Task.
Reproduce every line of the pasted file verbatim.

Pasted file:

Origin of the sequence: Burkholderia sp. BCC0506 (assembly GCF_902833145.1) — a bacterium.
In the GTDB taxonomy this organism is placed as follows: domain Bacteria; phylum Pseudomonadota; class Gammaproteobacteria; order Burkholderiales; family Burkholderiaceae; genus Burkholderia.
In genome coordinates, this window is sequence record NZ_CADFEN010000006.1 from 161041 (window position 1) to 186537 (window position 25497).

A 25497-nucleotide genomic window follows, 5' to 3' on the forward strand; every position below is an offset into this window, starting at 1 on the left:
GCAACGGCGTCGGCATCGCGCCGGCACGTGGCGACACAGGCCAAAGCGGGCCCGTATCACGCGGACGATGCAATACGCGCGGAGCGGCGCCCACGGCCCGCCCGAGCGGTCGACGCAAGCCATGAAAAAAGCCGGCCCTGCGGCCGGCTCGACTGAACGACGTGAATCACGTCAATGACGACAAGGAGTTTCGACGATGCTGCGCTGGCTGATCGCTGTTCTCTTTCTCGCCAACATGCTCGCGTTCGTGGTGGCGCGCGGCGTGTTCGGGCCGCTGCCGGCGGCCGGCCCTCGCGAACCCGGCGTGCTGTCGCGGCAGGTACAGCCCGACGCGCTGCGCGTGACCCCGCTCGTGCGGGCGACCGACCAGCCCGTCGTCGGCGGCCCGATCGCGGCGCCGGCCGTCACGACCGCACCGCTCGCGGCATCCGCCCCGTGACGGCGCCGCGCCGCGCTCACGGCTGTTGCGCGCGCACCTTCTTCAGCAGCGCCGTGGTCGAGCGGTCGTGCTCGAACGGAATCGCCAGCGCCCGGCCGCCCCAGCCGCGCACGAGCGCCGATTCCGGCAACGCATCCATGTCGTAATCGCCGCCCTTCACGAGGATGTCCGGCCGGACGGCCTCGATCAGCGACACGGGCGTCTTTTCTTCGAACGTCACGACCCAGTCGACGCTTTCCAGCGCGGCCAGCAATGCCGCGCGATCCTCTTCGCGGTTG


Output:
Origin of the sequence: Burkholderia sp. BCC0506 (assembly GCF_902833145.1) — a bacterium.
In the GTDB taxonomy this organism is placed as follows: domain Bacteria; phylum Pseudomonadota; class Gammaproteobacteria; order Burkholderiales; family Burkholderiaceae; genus Burkholderia.
In genome coordinates, this window is sequence record NZ_CADFEN010000006.1 from 161041 (window position 1) to 186537 (window position 25497).

A 25497-nucleotide genomic window follows, 5' to 3' on the forward strand; every position below is an offset into this window, starting at 1 on the left:
GCAACGGCGTCGGCATCGCGCCGGCACGTGGCGACACAGGCCAAAGCGGGCCCGTATCACGCGGACGATGCAATACGCGCGGAGCGGCGCCCACGGCCCGCCCGAGCGGTCGACGCAAGCCATGAAAAAAGCCGGCCCTGCGGCCGGCTCGACTGAACGACGTGAATCACGTCAATGACGACAAGGAGTTTCGACGATGCTGCGCTGGCTGATCGCTGTTCTCTTTCTCGCCAACATGCTCGCGTTCGTGGTGGCGCGCGGCGTGTTCGGGCCGCTGCCGGCGGCCGGCCCTCGCGAACCCGGCGTGCTGTCGCGGCAGGTACAGCCCGACGCGCTGCGCGTGACCCCGCTCGTGCGGGCGACCGACCAGCCCGTCGTCGGCGGCCCGATCGCGGCGCCGGCCGTCACGACCGCACCGCTCGCGGCATCCGCCCCGTGACGGCGCCGCGCCGCGCTCACGGCTGTTGCGCGCGCACCTTCTTCAGCAGCGCCGTGGTCGAGCGGTCGTGCTCGAACGGAATCGCCAGCGCCCGGCCGCCCCAGCCGCGCACGAGCGCCGATTCCGGCAACGCATCCATGTCGTAATCGCCGCCCTTCACGAGGATGTCCGGCCGGACGGCCTCGATCAGCGACACGGGCGTCTTTTCTTCGAACGTCACGACCCAGTCGACGCTTTCCAGCGCGGCCAGCAATGCCGCGCGATCCTCTTCGCGGTTG